Thales Australia is displaying at Eurosatory the latest version of the Hawkei , selected by the Australian defense for the LAND 121 Phase 4 program. Earlier this month the Australian MOD allocated over $38 million for further development and testing of the new vehicle. Thales is currently contracted to deliver six prototype vehicles for testing within 15 months. The first vehicle will be delivered later in 2012. Through 2013 these prototypes will undergo a range of testing and evaluation including user assessments, capability and reliability testing to evaluate the ability of the vehicle to deliver the capability required by the Australian troops. Following these tests the prime contractor will also have to meet technical and cost criteria. The Australian government will decide on the procurement of up to 1,300 such vehicles in the forthcoming second phase, expected in 2015.
According to Thales Australia CEO Chris Jenkins, the Hawkeye at seven ton weight will deliver a protection level equivalent to that of the much heavier Bushmaster, while deliver payloads of 1.8 tonns. At this weight level (Seven tons without applique armor) the Hawkei can be delivered by air with Chinook helicopter. The crew can then install the B-Kit add-on armor within 30 minutes, without the need for special tools, as each of the applique armor components is designed to be carried by one or two soldiers. Overall the vehicle is designed for a Gross vehicle weight of up to ten tons although some adaptations will be required to meet these weight levels.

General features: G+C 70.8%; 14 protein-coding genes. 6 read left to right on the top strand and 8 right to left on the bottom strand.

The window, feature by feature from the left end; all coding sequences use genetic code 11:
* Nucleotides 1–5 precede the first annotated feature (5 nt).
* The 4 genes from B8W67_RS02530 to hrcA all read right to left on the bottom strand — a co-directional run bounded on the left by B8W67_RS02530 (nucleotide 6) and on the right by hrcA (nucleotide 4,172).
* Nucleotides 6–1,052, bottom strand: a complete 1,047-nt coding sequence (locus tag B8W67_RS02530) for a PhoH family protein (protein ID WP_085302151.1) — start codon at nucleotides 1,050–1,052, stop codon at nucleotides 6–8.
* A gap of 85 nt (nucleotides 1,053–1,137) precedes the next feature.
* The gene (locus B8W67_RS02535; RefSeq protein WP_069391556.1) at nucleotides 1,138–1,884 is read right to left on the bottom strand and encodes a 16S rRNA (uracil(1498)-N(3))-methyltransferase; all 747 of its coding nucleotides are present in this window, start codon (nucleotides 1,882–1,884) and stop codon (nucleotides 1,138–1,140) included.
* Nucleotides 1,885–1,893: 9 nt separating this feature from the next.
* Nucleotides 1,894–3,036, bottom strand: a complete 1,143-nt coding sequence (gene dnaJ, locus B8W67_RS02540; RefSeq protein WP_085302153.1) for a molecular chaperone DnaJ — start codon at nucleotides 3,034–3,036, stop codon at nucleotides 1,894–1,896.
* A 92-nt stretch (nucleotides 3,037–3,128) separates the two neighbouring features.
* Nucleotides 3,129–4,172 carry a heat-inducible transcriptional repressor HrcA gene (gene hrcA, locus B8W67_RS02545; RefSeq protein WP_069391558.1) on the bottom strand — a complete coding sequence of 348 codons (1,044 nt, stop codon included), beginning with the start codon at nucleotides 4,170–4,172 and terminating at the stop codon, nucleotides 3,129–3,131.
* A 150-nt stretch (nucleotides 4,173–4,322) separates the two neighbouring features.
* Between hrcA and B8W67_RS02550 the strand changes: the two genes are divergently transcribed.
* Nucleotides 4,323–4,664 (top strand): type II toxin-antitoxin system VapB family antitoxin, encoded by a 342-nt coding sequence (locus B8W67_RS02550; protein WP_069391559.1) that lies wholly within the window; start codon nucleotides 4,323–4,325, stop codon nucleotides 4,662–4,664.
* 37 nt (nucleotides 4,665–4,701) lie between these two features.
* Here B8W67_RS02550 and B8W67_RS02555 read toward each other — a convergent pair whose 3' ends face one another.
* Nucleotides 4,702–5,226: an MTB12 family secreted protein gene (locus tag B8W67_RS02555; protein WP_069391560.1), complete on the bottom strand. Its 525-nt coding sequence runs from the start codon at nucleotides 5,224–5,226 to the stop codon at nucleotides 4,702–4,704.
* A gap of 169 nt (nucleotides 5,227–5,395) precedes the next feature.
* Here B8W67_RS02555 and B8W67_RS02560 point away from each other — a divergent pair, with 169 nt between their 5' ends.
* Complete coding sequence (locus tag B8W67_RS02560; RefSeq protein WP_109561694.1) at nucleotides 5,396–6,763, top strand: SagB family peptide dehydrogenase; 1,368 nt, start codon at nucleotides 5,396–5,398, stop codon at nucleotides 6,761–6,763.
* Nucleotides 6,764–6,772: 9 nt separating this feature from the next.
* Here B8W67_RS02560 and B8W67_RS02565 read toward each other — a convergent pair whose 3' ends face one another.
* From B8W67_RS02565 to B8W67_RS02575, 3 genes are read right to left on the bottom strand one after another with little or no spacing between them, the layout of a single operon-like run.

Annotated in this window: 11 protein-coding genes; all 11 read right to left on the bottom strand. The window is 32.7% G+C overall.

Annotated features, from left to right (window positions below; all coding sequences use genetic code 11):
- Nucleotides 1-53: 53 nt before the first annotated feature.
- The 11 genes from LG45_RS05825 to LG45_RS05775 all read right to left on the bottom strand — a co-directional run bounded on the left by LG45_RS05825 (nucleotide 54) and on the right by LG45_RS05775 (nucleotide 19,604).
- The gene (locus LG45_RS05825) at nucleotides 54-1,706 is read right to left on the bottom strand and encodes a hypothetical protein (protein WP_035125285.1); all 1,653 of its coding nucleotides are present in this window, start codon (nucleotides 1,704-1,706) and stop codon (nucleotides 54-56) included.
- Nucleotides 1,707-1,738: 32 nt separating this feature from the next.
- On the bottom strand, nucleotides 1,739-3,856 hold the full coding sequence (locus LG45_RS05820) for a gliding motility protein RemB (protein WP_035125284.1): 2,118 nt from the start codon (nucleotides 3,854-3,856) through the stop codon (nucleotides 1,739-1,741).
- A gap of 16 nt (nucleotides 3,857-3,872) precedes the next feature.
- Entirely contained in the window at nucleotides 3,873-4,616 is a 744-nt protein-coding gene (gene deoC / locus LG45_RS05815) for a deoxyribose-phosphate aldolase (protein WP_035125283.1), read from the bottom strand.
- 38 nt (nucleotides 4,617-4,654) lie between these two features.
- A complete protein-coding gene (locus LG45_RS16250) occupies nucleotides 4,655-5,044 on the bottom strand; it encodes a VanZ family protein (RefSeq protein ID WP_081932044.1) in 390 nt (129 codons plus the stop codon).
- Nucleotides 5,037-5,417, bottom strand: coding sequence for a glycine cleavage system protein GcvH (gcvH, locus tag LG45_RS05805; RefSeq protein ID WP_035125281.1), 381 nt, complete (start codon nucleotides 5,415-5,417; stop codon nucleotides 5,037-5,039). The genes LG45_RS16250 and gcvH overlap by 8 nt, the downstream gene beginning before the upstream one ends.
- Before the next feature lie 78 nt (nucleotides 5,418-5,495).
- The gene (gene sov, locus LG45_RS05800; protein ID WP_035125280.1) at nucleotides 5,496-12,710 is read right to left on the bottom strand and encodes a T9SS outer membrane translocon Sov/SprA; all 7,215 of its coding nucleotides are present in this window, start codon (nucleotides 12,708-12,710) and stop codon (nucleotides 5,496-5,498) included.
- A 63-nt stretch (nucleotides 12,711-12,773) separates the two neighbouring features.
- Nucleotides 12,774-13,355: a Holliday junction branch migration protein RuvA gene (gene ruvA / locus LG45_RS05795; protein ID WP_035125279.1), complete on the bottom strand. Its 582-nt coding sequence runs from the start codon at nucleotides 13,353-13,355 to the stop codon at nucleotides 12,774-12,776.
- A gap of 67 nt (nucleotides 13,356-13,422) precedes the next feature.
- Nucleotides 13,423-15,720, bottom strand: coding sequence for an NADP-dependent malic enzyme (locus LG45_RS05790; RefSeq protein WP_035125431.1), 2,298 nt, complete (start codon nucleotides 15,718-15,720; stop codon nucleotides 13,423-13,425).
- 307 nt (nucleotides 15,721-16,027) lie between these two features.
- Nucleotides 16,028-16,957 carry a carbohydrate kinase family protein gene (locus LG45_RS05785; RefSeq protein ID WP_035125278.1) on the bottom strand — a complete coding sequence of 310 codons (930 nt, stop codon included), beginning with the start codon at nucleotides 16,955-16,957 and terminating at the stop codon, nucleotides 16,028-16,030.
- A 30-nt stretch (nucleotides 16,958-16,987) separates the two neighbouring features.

This straightforward and effective approach has been developed with Plasan, the protection system designer and integrator for Hawkei. Boeing Defence Australia is also part of the team, providing overall vehicle through life support.
According to Paul Harris, Director of strategy, sales and marketing at Thales Australia, unique dimension of the Hawkei protection architecture is its ‘shallow V hull’, enabling the vehicle to maintain a high level of mine and IED protection without increasing the height of the floor. He also mentioned the applique armor architecture enables the vehicle to adapt to evolving threats with new armor technology.
According to Harris, modularity has been implemented throughout the design. For example, the bolted steel hull can be modified if necessary, to adapt for new configurations; the drive train is compartmentalized entirely from the firewall forward, eliminating the channel that usually contains the driveshaft and exhaust pipe. Inside, the cabin floor is flat, there is no driveshaft protruding the floor, leaving ample cabin space to seat three fully equipped soldiers at the back and two at the front.
The crewmembers have individual multipurpose screens that link to all the vehicle’s systems and sensors, including new ones that may come along in the future, including radios, command and control (BMS), weapon control and recon sensors. This architecture simplifies the integration of new systems on board. Thales plans to integrate a Health and Usage Monitoring Systems (HUMS) driven through the individual touch screens, displaying the vehicle’s performance, engine, electrical supply, power management, weapons and sensors for the crew and maintenance operators.
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